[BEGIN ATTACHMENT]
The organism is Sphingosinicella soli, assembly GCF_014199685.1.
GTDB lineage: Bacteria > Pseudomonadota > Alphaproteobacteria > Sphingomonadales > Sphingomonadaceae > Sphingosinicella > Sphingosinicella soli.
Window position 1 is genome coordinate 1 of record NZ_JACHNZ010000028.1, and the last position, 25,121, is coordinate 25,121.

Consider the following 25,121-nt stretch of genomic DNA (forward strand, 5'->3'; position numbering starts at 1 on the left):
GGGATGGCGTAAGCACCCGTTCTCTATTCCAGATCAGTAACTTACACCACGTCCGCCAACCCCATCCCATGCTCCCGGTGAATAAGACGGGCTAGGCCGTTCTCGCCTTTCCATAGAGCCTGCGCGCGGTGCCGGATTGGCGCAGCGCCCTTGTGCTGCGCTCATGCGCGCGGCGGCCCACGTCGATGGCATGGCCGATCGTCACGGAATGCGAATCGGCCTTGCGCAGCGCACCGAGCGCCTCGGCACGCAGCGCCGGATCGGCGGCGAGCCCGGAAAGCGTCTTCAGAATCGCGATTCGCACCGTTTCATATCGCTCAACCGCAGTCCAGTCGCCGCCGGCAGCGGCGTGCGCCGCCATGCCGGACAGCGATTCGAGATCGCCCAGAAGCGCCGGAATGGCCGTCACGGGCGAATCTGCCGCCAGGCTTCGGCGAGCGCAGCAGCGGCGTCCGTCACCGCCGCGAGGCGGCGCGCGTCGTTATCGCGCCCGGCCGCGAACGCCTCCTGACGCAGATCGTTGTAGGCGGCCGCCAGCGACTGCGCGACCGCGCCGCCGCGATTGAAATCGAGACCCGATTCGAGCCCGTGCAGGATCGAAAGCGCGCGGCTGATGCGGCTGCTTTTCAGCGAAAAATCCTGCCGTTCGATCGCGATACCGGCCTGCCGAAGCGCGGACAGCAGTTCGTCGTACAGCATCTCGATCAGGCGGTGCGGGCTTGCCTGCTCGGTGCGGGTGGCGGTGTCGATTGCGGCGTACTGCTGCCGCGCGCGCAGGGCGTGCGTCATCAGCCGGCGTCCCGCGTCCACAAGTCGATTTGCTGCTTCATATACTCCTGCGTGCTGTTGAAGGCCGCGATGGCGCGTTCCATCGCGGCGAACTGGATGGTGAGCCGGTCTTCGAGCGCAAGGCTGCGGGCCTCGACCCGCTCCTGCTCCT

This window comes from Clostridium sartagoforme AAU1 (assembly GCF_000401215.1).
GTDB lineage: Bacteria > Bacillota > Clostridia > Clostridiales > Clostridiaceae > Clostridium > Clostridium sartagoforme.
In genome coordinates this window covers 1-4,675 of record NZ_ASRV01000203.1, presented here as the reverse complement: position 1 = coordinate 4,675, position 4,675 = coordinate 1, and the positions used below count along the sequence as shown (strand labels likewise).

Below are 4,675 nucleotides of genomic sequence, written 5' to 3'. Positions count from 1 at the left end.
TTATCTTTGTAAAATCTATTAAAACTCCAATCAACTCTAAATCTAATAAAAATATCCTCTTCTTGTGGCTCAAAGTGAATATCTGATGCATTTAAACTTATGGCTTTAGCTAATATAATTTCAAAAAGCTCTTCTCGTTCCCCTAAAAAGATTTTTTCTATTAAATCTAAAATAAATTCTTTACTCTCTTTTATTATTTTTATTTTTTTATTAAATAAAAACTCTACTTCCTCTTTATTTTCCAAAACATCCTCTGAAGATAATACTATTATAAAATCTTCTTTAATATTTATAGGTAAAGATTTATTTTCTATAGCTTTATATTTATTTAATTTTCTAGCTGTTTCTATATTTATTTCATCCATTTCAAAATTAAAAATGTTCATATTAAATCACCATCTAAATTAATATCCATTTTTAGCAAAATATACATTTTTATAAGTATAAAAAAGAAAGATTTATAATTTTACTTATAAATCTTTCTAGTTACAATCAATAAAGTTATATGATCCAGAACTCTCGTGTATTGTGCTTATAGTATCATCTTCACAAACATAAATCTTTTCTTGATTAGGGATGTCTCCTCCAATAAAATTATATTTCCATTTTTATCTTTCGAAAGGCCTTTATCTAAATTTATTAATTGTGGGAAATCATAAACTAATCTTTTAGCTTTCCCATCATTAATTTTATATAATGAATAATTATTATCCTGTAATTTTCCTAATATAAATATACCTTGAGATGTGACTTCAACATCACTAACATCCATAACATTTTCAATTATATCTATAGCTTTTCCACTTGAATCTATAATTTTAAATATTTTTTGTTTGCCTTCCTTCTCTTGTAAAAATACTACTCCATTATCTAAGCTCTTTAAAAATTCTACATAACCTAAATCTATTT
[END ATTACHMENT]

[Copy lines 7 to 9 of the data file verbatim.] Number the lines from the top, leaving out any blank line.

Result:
GTDB lineage: Bacteria > Bacillota > Clostridia > Clostridiales > Clostridiaceae > Clostridium > Clostridium sartagoforme.
In genome coordinates this window covers 1-4,675 of record NZ_ASRV01000203.1, presented here as the reverse complement: position 1 = coordinate 4,675, position 4,675 = coordinate 1, and the positions used below count along the sequence as shown (strand labels likewise).

Below are 4,675 nucleotides of genomic sequence, written 5' to 3'. Positions count from 1 at the left end.